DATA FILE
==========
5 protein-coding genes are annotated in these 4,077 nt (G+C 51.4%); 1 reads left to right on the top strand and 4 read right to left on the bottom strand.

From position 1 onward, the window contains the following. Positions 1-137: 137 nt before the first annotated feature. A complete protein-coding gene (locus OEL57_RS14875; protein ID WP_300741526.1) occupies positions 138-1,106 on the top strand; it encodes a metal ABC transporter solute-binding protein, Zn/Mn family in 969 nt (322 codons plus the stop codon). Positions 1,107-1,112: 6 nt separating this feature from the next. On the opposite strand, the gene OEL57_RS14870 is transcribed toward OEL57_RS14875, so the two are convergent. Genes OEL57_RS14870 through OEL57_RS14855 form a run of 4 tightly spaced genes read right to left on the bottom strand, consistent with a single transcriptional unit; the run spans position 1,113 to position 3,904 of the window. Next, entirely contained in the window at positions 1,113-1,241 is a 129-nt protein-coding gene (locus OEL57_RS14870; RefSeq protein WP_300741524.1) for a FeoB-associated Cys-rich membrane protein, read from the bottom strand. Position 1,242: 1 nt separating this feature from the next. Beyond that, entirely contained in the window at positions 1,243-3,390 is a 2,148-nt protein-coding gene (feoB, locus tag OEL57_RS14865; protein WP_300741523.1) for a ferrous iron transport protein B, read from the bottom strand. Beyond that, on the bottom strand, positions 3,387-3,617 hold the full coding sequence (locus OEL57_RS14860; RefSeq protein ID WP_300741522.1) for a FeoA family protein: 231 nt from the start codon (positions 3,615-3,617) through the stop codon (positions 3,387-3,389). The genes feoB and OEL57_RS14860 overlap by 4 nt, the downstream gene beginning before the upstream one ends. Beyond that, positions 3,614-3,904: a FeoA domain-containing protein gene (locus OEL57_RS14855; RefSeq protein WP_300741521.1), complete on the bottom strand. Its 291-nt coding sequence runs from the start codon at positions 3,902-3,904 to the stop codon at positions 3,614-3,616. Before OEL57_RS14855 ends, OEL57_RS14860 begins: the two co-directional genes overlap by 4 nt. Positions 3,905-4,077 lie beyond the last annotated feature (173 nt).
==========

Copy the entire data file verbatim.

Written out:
5 protein-coding genes are annotated in these 4,077 nt (G+C 51.4%); 1 reads left to right on the top strand and 4 read right to left on the bottom strand.

From position 1 onward, the window contains the following. Positions 1-137: 137 nt before the first annotated feature. A complete protein-coding gene (locus OEL57_RS14875; protein ID WP_300741526.1) occupies positions 138-1,106 on the top strand; it encodes a metal ABC transporter solute-binding protein, Zn/Mn family in 969 nt (322 codons plus the stop codon). Positions 1,107-1,112: 6 nt separating this feature from the next. On the opposite strand, the gene OEL57_RS14870 is transcribed toward OEL57_RS14875, so the two are convergent. Genes OEL57_RS14870 through OEL57_RS14855 form a run of 4 tightly spaced genes read right to left on the bottom strand, consistent with a single transcriptional unit; the run spans position 1,113 to position 3,904 of the window. Next, entirely contained in the window at positions 1,113-1,241 is a 129-nt protein-coding gene (locus OEL57_RS14870; RefSeq protein WP_300741524.1) for a FeoB-associated Cys-rich membrane protein, read from the bottom strand. Position 1,242: 1 nt separating this feature from the next. Beyond that, entirely contained in the window at positions 1,243-3,390 is a 2,148-nt protein-coding gene (feoB, locus tag OEL57_RS14865; protein WP_300741523.1) for a ferrous iron transport protein B, read from the bottom strand. Beyond that, on the bottom strand, positions 3,387-3,617 hold the full coding sequence (locus OEL57_RS14860; RefSeq protein ID WP_300741522.1) for a FeoA family protein: 231 nt from the start codon (positions 3,615-3,617) through the stop codon (positions 3,387-3,389). The genes feoB and OEL57_RS14860 overlap by 4 nt, the downstream gene beginning before the upstream one ends. Beyond that, positions 3,614-3,904: a FeoA domain-containing protein gene (locus OEL57_RS14855; RefSeq protein WP_300741521.1), complete on the bottom strand. Its 291-nt coding sequence runs from the start codon at positions 3,902-3,904 to the stop codon at positions 3,614-3,616. Before OEL57_RS14855 ends, OEL57_RS14860 begins: the two co-directional genes overlap by 4 nt. Positions 3,905-4,077 lie beyond the last annotated feature (173 nt).